Dinosaur 'Romeo and Juliet' Found Buried Together
A dinosaur couple that appears to have died together after wooing each other has been identified in remains unearthed at the Gobi Desert in Mongolia.
The dino couple, named Romeo and Juliet since they are reminiscent of Shakespeare's famous doomed lovers, were entombed together for over 75 million years, according to a new study in the journal Scientific Reports.
Key to the research was figuring out the sex of the dinosaurs.
"Determining a dinosaur's gender is really hard," lead author Scott Persons said in a press release. "Because soft anatomy seldom fossilizes, a dinosaur fossil usually provides no direct evidence of whether it was a male or a female."
Persons, a paleontologist at the University of Alberta, and his team compared the remains of the bird-like dinosaurs, which were oviraptors (avian-resembling two-legged predators), with the anatomy of modern birds.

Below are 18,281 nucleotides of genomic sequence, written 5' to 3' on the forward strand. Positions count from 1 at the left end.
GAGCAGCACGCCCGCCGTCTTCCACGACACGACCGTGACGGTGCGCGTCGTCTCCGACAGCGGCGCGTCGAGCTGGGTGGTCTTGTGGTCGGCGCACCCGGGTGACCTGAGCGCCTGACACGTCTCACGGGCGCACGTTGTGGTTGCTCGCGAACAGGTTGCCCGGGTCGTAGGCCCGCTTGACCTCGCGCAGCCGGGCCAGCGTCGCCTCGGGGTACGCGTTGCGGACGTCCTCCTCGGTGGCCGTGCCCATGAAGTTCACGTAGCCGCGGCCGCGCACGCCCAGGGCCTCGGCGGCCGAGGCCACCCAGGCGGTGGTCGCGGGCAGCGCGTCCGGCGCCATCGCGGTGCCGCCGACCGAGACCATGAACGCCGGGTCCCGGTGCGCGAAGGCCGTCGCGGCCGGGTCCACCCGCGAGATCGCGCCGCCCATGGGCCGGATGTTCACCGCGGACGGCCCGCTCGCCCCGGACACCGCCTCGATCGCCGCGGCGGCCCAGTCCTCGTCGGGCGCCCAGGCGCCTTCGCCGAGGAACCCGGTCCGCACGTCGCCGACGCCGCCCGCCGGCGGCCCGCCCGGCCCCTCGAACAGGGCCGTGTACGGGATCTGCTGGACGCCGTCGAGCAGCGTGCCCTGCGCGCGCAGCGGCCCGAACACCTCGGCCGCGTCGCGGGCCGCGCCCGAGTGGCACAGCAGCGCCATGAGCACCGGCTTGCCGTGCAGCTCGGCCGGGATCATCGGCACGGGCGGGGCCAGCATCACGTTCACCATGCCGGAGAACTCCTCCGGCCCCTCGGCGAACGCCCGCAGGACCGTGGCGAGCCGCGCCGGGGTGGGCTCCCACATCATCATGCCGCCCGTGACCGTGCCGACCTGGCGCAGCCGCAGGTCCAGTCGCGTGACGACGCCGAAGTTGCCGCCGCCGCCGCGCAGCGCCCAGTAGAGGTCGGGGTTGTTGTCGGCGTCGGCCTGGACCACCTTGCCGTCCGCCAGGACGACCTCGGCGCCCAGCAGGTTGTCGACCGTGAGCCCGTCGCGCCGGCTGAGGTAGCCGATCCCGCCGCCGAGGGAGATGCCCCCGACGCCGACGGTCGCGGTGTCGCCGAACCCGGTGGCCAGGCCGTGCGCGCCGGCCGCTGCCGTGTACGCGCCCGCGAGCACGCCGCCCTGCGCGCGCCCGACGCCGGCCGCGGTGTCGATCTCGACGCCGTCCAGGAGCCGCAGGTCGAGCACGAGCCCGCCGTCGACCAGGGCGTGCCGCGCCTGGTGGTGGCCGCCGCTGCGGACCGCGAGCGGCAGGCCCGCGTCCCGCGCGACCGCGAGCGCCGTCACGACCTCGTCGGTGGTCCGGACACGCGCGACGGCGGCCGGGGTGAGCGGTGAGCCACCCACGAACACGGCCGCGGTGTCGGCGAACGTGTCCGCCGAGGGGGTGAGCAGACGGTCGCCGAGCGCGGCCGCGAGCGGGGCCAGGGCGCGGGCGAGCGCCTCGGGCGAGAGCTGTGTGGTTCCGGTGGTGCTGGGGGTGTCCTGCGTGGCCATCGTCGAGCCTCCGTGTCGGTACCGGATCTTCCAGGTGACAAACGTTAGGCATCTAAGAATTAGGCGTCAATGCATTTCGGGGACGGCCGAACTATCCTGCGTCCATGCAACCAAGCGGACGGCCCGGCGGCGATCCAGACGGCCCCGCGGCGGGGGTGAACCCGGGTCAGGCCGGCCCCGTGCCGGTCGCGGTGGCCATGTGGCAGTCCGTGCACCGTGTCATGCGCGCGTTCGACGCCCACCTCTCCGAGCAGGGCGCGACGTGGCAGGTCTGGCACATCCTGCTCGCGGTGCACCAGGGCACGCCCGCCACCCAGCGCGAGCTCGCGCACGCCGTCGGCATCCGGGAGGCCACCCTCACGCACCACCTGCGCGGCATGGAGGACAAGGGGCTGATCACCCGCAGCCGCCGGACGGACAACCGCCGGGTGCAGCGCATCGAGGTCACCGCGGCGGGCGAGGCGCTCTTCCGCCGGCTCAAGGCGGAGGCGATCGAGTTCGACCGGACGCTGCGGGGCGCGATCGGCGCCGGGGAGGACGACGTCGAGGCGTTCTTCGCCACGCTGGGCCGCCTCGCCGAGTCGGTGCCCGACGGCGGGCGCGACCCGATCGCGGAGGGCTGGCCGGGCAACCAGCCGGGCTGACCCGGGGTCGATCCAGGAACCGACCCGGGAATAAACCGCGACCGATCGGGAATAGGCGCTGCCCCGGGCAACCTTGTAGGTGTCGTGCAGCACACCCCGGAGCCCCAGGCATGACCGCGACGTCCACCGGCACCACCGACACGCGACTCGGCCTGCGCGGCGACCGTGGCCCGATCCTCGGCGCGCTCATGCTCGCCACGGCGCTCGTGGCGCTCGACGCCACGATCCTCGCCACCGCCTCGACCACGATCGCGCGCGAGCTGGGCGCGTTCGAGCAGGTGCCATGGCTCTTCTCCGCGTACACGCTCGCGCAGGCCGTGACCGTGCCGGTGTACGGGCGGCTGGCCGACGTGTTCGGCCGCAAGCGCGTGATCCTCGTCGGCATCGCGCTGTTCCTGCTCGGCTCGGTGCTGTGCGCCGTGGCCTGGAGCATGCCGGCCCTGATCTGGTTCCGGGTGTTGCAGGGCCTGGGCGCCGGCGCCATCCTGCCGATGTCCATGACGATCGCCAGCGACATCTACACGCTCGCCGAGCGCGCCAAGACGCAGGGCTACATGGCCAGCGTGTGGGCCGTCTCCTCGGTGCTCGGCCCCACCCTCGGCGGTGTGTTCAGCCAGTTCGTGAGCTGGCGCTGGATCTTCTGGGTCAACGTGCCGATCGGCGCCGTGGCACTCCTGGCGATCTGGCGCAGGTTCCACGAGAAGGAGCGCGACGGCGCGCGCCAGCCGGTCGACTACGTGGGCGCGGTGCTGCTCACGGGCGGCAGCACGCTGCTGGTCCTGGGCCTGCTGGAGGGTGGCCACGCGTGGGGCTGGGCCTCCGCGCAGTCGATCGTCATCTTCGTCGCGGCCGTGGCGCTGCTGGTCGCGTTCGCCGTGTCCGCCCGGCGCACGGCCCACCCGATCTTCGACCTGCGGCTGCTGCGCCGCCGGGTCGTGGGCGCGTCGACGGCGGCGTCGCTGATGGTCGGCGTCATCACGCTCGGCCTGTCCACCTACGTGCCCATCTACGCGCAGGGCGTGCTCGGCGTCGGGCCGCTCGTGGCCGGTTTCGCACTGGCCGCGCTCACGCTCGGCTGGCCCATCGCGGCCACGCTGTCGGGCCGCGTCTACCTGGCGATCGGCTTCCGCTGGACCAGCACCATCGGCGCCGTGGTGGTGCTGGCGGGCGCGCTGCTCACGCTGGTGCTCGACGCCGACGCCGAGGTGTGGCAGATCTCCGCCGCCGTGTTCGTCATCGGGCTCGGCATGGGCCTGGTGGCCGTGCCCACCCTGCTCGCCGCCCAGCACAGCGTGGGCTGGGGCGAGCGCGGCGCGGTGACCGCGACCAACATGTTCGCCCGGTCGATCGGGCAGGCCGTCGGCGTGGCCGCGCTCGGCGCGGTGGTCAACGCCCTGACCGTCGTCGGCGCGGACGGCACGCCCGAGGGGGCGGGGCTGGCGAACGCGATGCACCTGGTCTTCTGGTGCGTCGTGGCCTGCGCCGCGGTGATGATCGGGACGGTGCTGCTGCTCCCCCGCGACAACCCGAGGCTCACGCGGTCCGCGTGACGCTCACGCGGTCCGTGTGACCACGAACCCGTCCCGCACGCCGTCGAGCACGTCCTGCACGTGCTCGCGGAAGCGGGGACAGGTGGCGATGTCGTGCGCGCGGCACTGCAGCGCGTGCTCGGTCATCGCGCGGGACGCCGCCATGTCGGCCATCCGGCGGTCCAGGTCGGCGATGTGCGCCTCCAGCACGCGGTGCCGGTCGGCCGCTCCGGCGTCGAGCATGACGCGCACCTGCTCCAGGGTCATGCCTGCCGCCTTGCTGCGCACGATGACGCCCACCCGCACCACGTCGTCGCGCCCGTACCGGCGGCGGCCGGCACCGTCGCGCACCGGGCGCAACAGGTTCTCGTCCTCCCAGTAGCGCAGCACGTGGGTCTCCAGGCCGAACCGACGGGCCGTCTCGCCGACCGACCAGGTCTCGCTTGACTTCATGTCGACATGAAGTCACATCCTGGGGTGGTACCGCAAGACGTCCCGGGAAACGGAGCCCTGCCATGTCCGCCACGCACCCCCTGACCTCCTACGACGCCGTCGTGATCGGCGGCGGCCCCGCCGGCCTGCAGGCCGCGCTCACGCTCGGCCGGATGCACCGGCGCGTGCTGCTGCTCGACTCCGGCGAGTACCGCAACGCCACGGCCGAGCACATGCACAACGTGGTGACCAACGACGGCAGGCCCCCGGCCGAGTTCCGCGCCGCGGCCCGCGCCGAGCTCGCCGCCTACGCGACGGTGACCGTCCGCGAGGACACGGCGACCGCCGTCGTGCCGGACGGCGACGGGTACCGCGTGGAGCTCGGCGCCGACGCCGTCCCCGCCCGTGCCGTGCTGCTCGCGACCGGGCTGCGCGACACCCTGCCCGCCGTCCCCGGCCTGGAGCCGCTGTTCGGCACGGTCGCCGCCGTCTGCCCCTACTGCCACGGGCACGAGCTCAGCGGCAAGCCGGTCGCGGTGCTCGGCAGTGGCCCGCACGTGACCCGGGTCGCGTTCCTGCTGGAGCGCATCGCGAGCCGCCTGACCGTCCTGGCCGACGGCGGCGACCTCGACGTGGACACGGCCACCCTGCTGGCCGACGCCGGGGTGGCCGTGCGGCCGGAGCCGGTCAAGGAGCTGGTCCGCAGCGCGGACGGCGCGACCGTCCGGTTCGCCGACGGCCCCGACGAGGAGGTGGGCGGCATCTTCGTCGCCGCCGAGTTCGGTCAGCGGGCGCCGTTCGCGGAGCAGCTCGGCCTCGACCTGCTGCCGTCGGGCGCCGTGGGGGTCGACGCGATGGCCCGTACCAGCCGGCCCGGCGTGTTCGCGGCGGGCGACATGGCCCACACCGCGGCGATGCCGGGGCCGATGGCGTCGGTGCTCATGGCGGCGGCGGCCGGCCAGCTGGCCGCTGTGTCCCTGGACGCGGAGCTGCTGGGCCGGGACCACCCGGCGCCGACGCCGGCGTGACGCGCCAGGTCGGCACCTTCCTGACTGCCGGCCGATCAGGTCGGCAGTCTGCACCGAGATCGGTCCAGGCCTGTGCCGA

The researchers found evidence that the dinosaurs sported long feathers on the ends of their tails. The feathers were not suitable for flight, so they must have served some other purpose.
"Our theory," explained Persons, "was that these large feather-fans were used for the same purpose as the feather fans of many modern ground birds, like turkeys, peacocks, and prairie chickens: they were used to enhance courtship displays. My analysis of the tail skeletons supported this theory, because the skeletons showed adaptations for both high tail flexibility and enlarged tail musculature — both traits that would have helped an oviraptor to flaunt its tail fan in a mating dance."